Using Picture Books for “Show Don’t Tell” Lessons

One of the hardest things for my students to do is to write their narratives vividly enough for their readers to visualize the story. I like to use picture books for this, mostly because picture books are fun, but also because picture books are really quick, easy, high-interest examples.

We start off by reading Owl Moon. This year, I uploaded the book to our shared Google Drive folder so they could all look at the story on their Chromebooks as I read. This way, they could actually read the words, which they cannot do if we sit “kindergarten style” on the floor while I read. Here is the full book online if you aren’t familiar with it: Owl Moon (That is retyped in a different font, which I think takes away some of the “feel” of the story, but it’s all I could find online. For my students, I scanned in the actual book).

I start off by summarizing the book in one sentence: a girl and her dad walk through the woods looking for owls. Then, I explain that the writer has allowed the reader to visualize the scene and feel as if they were there through the use of “showing” sentences.

The language in the book is just magical. Here are the first two pages:

I read it through once, because stopping on every page to discuss takes away from the story. Then, we go back through, page by page, and discuss which strategies the writer used to “show” the reader what it felt like to be there. It’s such a simple story, made magical through the use of language.

The next day, we read Where the Wild Things Are. (online book here: WTWTA)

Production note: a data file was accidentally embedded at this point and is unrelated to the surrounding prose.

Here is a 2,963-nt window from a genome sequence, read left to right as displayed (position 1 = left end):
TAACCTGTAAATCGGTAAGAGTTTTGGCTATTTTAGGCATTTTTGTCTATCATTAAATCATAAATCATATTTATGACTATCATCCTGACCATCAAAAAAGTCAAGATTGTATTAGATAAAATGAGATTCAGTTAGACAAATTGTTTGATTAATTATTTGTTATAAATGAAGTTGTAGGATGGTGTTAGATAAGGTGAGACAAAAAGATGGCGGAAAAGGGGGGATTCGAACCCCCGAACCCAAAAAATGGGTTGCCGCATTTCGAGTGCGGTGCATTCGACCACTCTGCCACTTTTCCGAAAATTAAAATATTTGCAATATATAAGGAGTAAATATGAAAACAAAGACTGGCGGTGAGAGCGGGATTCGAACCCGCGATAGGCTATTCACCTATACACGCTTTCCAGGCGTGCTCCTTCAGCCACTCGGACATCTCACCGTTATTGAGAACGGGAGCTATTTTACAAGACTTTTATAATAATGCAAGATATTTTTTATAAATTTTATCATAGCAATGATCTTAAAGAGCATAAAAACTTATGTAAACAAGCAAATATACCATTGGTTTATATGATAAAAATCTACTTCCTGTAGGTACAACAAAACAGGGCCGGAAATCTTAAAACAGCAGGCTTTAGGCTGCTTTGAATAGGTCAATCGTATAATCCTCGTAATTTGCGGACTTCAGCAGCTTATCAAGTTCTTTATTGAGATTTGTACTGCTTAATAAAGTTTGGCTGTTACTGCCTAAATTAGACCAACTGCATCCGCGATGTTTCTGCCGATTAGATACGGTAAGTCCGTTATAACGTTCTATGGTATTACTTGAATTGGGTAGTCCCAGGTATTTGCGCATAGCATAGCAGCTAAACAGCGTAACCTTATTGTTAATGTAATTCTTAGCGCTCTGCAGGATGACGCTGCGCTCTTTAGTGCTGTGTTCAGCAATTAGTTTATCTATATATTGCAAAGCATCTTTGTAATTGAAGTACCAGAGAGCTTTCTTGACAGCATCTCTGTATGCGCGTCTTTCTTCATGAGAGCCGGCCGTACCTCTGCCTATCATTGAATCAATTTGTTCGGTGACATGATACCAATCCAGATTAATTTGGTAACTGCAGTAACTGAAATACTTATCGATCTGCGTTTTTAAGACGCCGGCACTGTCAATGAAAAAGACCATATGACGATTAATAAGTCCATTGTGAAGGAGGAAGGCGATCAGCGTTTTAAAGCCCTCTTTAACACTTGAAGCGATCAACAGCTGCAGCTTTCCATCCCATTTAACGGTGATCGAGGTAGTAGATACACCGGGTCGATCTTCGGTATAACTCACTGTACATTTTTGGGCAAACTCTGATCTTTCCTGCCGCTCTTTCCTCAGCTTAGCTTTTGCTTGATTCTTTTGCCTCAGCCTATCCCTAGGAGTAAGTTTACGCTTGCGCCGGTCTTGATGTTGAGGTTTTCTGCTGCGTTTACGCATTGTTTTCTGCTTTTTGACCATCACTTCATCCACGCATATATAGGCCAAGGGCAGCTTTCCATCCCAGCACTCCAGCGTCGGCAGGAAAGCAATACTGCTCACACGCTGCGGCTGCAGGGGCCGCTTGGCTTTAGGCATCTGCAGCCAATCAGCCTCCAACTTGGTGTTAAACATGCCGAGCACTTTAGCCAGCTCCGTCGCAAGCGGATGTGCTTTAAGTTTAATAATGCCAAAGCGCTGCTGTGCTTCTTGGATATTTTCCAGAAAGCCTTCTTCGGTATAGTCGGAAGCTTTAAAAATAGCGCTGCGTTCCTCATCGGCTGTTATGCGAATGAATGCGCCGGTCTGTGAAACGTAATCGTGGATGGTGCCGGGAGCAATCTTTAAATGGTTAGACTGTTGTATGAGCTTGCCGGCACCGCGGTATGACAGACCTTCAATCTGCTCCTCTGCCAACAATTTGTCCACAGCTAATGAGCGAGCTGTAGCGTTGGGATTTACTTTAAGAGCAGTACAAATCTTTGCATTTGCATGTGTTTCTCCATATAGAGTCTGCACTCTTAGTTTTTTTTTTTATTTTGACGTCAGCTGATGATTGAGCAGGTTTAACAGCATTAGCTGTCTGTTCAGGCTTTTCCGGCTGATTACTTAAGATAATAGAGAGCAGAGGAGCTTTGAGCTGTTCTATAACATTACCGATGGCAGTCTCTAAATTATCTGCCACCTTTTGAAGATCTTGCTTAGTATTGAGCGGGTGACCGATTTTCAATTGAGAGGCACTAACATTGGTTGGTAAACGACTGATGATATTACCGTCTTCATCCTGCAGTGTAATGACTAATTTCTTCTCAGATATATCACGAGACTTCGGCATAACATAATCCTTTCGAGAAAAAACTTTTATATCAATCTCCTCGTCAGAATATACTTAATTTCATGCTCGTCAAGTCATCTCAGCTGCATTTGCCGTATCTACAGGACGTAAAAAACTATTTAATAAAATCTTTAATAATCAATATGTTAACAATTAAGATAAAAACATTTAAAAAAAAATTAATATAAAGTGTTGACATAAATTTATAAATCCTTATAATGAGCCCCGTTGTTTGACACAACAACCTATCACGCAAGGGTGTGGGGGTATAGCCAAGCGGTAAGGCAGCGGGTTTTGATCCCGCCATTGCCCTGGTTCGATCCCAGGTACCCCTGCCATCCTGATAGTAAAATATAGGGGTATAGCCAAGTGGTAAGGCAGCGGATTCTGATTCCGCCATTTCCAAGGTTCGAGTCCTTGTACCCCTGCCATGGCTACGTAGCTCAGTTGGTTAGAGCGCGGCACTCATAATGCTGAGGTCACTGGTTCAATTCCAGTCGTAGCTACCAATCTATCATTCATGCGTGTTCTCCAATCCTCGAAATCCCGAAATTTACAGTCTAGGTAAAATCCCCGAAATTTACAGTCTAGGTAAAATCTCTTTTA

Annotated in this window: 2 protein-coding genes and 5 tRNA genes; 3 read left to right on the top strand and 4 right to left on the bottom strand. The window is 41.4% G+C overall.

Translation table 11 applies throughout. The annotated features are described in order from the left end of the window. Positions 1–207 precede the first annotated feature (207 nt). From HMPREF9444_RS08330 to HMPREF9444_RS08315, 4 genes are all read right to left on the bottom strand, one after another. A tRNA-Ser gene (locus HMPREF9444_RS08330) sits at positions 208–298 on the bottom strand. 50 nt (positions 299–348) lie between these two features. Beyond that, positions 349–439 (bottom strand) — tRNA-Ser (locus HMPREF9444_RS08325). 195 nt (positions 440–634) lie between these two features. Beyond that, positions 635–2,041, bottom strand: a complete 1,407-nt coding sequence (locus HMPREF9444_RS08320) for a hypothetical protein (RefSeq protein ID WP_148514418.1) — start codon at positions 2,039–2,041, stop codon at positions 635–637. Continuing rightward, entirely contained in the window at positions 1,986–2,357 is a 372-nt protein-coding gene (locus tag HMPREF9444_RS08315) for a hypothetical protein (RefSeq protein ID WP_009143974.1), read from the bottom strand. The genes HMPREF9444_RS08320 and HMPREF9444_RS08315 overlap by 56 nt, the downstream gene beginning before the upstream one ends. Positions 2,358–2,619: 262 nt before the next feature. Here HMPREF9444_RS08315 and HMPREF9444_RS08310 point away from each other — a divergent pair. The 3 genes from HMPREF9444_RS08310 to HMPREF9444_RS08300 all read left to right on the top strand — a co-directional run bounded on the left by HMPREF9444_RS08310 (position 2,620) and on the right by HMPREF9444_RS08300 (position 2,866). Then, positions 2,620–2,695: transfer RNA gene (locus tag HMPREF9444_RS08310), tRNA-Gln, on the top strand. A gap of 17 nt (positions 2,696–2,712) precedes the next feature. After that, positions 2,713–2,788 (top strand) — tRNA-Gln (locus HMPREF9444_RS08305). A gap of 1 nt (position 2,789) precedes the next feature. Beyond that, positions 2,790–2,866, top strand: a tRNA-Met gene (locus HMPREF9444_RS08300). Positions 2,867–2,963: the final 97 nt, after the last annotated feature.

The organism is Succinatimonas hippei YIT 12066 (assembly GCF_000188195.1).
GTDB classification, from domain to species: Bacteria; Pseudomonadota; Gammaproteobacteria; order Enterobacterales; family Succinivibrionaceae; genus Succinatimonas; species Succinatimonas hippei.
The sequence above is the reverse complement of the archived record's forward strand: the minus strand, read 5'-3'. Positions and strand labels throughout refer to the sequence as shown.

This is obviously a completely different type of writing. Where the Wild Things Are is mostly composed of “telling” types of sentences. We have a discussion about why the author chose “telling” sentences (written for a younger audience, more left to the imagination, more of the story told through illustrations, etc.).

After reading the story and discussing it, I put the students into groups and give them each a photocopy of a different page. Their task is to add “showing” sentences to the page. I encourage them to add emotions, feelings, facial expressions, a description of movements, and a description of the scene in general–things that help the reader picture the scene (without the illustrations) and imagine what it was like for Max to be there. I challenge them to be creative and to use the writing strategies and figurative language we’ve been studying all year. They might get a page with text, like this one, in which this could describe what Max and the monsters are doing, what Max is feeling, how the monsters react, etc.

Or, they might get a “wild rumpus” page. Who doesn’t like a little wild rumpus? They do the same thing on these pages–describe the scene, tell how Max is feeling and what he is thinking, and tell what the monsters are doing.

It is a big challenge for them. They want to write things like “Max felt happy riding on the monster’s back”. I challenge them to SHOW “happy” instead of TELLING it. I ask them, “How do you KNOW Max is happy? What is his body doing?” and then, “What does happy feel like? What does your body feel like or look like when you’re happy?” This usually helps them write a showing sentence, something like, “Riding on the shoulders of the meanest monster of all, Max placed one hand firmly on his hip, held his head high, smiled to himself, and raised his scepter triumphantly. He closed his eyes to soak in the moment–one of the finest moments of his life, almost too good to be true–in which he was king of all the wild things.” (that one is not that great but you get the idea)

When everyone is finished, they line up in order, and we re-read the story with their additions. It’s a fun activity!

Picture books are great fun–we never really outgrow them! Have you ever thought about writing “showing” sentences instead of “telling” sentences? What is your favorite picture book?

Mini Honey at the Street Fair